3. Twila Warner says:

    Thanks, Melody, for waking us up. Your poetry is a gift and so are you.

  4. X2 Dora says:

    Thank you so much for sharing your lovely and heartbreaking poem. Thank you for speaking out, and opening the conversation.

    In my youth, I was so consumed with my own experience (of pain, joy, life), that I thought that no one else could possibly understand what I was going through. As I’ve grown, and participated in others’ lives, I see how much we all experience.

    The most constructive use of our time and energy is to share our weaknesses and strengths with each other. I’ve never thought about it like this before, but it’s almost like partaking more fully of the atonement, to share one another’s burdens. For when we place ourselves in someone else’s shoes, we can’t help but love them.

  5. Deborah says:

    Just beautiful. And painful.

  6. Caroline says:

    Beautiful. Thank you so much for sharing this, Melody. By speaking publicly of your experience, you help make it possible for others to likewise break their silence.

  7. Em says:

    Thanks for this, it was really beautiful. I love that you find Christ in everyday things.

  8. Emily U says:

    Thank you, Melody. My heart has been so heavy lately, hearing stories of overwhelmingly awful abuse in the news. Any abuse is overwhelmingly awful, and my heart just aches for the victims. It helps me to hear your thoughts. I don’t know if this is what you meant in the poem, but the last line about tares makes me think about justice. I hope there will be justice, as well as healing.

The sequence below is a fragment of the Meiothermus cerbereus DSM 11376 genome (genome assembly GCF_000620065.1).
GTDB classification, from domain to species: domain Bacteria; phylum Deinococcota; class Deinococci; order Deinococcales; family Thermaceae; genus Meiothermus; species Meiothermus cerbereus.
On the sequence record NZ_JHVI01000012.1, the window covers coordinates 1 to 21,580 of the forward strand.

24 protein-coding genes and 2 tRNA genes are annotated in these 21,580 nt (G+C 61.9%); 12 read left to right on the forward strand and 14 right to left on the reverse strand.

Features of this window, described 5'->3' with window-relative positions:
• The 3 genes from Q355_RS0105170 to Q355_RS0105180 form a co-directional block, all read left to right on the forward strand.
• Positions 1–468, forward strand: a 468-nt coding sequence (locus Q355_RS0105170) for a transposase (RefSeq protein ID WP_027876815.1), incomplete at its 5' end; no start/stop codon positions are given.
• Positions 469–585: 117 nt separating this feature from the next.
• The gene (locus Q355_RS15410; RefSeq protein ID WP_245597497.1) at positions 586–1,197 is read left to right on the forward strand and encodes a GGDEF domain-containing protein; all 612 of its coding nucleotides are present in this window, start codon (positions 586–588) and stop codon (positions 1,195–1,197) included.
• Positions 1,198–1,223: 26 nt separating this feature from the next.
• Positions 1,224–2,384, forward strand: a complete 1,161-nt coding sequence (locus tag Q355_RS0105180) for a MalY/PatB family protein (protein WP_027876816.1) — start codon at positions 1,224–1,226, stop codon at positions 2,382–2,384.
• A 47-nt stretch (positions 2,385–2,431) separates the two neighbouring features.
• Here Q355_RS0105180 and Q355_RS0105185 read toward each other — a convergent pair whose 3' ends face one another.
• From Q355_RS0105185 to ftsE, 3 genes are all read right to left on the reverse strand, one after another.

• Melody says:

      Yes, Emily. Wheat and tares: a beautiful scriptural imagery that affirms divine justice. We may not see it in this world, but God assures us this is part of the plan. I’m glad you saw that. It was indeed intended. This knowledge is an integral part of healing for me. It brings both freedom and comfort.

  9. April says:

    Thank you for this poem. The imagery of a young girl with nothing but sheets for protection reminds me of stories my mother, who is also a survivor of sexual abuse, has told me. I admire your bravery for telling your story publicly. I know there can be consequences. Some family members did not support my mom because she appeared on TV to talk about her abuse. They did not like her airing dirty laundry in public. But she believes that keeping abusers’ secrets facilitates abuse on our society. She thinks she may have been safer as a child if she had known it was okay to talk about abuse. I am glad that people like you and my mom are willing to speak out.

    • Melody says:

      April, you probably already know that your mom’s experience with repercussion for “telling” is typical. And I completely agree with her: secrecy breads success for perpetrators and facilitates a sort of societal PTSD. [The ‘dirty laundry’ thing is very familiar to me. In fact, this evening I will be reading an essay I wrote about motherhood and abuse at “Listen To Your Mother” in Utah. The title of the peice is “Not About Laundry” and addresses the need for truth-telling in order to heal our wounds. Fortunately, I was blessed with siblings who, to varying degrees, were supportive of my work in shining light on the dark truth of our family. We still love and support each other.

      Thank you for reading and commenting. All my love to your mom and to you.

  10. EmilyCC says:

    This is so powerful, Melody. Thank you for sharing this with us.

  11. kelly ann says:

    Melody, I dont have words to express how much this moved me. Such beautiful yet painful imagery. Thank you for being willing to share.